The scientific data produced by Hayabusa mission are categorized by data level as follows.
(Only telemetry data necessary for each instrument is included.)
The data obtained by Hayabusa onboard scientific instruments are archived in FITS and ASCII data format. The geometry information on the observations of each instrument are available in the form of SPICE kernels
FITS stands for 'Flexible Image Transport System' and is the standard data format used in astronomy endorsed by NASA and IAU. FITS is much more than an image format (such as JPG or GIF) and is primarily designed to store scientific data sets consisting of multi-dimensional arrays (1-D spectra, 2-D images or 3-D data cubes) and 2-dimensional tables containing rows and columns of data. (see the FITS Standard for details)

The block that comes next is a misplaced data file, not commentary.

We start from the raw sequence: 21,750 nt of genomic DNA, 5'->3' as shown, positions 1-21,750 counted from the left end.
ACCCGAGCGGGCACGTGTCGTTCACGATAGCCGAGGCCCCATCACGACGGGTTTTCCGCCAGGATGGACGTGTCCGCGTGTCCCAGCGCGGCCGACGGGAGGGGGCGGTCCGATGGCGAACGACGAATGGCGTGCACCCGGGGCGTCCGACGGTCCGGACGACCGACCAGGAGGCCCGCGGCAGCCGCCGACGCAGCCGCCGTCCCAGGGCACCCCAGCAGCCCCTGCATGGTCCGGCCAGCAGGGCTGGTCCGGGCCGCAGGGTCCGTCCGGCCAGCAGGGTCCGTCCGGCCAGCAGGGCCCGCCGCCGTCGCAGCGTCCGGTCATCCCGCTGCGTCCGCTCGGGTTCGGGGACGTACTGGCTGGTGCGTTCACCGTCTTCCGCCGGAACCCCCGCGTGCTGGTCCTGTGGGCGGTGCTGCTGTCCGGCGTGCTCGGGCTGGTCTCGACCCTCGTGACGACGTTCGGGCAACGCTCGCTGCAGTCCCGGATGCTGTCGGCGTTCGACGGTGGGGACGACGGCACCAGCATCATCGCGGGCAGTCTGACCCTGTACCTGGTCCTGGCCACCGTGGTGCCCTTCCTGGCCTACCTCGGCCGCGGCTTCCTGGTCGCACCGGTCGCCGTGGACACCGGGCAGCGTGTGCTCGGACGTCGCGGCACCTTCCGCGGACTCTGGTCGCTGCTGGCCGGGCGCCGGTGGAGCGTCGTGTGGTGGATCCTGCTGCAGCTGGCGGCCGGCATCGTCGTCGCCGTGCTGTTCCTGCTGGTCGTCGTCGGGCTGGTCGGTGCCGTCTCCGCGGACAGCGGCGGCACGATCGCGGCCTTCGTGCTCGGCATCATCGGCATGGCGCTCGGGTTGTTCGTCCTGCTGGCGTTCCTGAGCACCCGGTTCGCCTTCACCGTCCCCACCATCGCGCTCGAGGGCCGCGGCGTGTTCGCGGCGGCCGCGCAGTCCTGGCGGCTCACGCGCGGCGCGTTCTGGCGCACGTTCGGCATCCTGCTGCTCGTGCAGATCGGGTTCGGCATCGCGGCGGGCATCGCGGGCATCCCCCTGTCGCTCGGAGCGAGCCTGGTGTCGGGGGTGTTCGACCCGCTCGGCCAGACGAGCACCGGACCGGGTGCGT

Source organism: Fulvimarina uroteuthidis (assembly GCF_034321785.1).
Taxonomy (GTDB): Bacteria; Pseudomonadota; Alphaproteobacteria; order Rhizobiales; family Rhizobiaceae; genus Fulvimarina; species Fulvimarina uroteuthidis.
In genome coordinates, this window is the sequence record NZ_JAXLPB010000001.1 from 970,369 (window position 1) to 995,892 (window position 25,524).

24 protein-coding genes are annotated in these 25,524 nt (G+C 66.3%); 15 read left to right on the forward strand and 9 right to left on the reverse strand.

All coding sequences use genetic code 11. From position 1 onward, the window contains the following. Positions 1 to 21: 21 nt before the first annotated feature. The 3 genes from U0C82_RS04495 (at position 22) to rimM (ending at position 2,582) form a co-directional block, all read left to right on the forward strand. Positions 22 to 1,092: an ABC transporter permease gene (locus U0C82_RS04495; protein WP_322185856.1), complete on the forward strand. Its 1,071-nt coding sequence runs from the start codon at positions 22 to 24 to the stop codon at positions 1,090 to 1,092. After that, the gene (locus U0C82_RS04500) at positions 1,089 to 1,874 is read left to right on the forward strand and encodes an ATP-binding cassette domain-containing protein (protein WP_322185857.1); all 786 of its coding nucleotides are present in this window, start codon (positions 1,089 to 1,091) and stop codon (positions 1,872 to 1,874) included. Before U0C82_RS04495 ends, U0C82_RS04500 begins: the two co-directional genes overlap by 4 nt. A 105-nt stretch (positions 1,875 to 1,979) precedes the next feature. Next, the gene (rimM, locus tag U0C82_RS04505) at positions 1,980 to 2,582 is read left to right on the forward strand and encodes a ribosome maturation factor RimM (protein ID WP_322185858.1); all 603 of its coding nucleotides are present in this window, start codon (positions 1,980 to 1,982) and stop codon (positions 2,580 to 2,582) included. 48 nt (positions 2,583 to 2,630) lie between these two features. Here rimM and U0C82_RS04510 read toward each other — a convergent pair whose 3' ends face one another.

The FITS Support Office - for general information about FITS
The primary SPICE data sets are often called 'kernels' or 'kernel files'. SPICE kernels are composed of navigation and other ancillary information that has been structured and formatted for easy access and correct use by the space science and engineering communities. The SPICE system includes the NAIF Toolkit, a large collection of allied software. The principal component of this Toolkit is a library of portable subroutines needed to read the kernel files and to then calculate observation geometry parameters of interest.
NAIF Website - for general information about SPICE
Not DARTS but NASA/PDS publishes the HAYABUSA data. PDS is the site of NASA controlled for publication of planetary data. There are some differences between DARTS and PDS data. Read the each instrument page about those differences.